Commendably diverse and deplorably unscary, Patrick Brice’s teen-slasher movie, “There’s Someone Inside Your House,” attempts to both update and bow to a genre that peaked decades ago. But in trying to have it both ways, Brice has created a messy, overstuffed parody of moral policing that squanders the promise of its cleverly executed opening.
That sequence, genius in its simplicity (and the only one to truly justify the film’s title), shows the slaying of a high-school quarterback who brutally hazed a gay teammate. Barely has the deceased’s homophobia been broadcast to the stunned student body when their racist president is also whacked. As the killings — and, arguably more terrifying, online exposures — continue, the movie watches from the viewpoint of a clique of social outcasts led by Makani (Sydney Park, alternating between dazed and woebegone), a transfer student with a traumatic past.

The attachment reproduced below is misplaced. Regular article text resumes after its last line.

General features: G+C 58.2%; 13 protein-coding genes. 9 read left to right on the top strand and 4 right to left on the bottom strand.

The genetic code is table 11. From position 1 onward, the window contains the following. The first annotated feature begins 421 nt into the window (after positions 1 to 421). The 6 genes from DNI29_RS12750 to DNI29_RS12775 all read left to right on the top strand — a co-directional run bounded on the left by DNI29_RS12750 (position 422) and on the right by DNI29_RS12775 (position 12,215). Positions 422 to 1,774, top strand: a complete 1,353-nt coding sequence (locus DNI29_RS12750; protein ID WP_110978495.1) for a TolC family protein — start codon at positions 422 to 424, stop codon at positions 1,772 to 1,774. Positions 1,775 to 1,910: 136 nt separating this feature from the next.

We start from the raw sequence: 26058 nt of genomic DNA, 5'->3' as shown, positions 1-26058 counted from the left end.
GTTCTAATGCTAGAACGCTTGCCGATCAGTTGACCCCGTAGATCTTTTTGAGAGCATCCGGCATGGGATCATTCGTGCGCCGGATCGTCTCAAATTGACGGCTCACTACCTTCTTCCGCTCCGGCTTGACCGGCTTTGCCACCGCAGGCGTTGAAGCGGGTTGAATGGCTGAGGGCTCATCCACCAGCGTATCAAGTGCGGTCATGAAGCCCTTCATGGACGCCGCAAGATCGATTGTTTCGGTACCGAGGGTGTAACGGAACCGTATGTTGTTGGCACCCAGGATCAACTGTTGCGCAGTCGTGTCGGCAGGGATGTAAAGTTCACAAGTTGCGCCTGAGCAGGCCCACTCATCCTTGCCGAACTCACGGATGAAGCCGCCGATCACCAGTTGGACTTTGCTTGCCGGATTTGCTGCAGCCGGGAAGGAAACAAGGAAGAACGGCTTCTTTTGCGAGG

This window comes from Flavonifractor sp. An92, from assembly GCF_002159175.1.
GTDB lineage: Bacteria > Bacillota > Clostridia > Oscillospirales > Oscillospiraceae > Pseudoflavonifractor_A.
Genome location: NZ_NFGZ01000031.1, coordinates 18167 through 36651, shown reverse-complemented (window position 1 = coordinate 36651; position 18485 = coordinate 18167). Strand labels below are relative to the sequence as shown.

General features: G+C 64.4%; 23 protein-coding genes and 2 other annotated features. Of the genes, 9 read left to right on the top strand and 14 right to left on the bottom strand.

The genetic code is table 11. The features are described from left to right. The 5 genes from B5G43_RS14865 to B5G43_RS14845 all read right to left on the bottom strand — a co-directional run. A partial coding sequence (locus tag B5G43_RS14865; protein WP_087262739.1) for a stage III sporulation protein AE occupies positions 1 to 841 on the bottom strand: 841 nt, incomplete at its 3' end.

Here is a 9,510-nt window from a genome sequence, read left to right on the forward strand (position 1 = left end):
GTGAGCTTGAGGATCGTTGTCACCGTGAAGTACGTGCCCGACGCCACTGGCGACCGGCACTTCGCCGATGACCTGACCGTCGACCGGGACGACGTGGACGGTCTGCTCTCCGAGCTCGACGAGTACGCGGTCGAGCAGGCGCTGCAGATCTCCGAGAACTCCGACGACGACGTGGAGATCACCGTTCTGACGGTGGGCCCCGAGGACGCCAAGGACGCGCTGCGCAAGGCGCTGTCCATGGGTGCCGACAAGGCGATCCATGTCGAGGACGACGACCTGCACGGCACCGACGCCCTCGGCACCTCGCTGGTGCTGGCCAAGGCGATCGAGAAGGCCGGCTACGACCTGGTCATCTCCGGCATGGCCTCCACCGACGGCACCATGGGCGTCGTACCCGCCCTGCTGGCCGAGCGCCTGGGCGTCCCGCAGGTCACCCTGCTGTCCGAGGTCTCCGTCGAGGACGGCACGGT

Set in small-town Nebraska and adapted from Stephanie Perkins’s novel of the same name, Henry Gayden’s screenplay chokes on immaterial plot strands — like police privatization and the evils of agribusiness — and bland characters. The sole standout is Théodore Pellerin as the prime suspect and Makani’s secret hookup: Dancing on the line between creepy and sexy, Pellerin never misses a step.
The same can’t be said for a story that, disastrously, allows Makani’s barely relevant personal issues to elbow those of the killer off the screen. They also muffle the plot’s smartest touches, like a party where students pre-empt an attack by confessing their darkest secrets. Or the killer’s habit of wearing masks resembling each victim’s face, making them quite literally casualties of their own actions. It’s the movie’s best joke.
There’s Someone Inside Your House
Not rated. Running time: 1 hour 36 minutes. Watch on Netflix.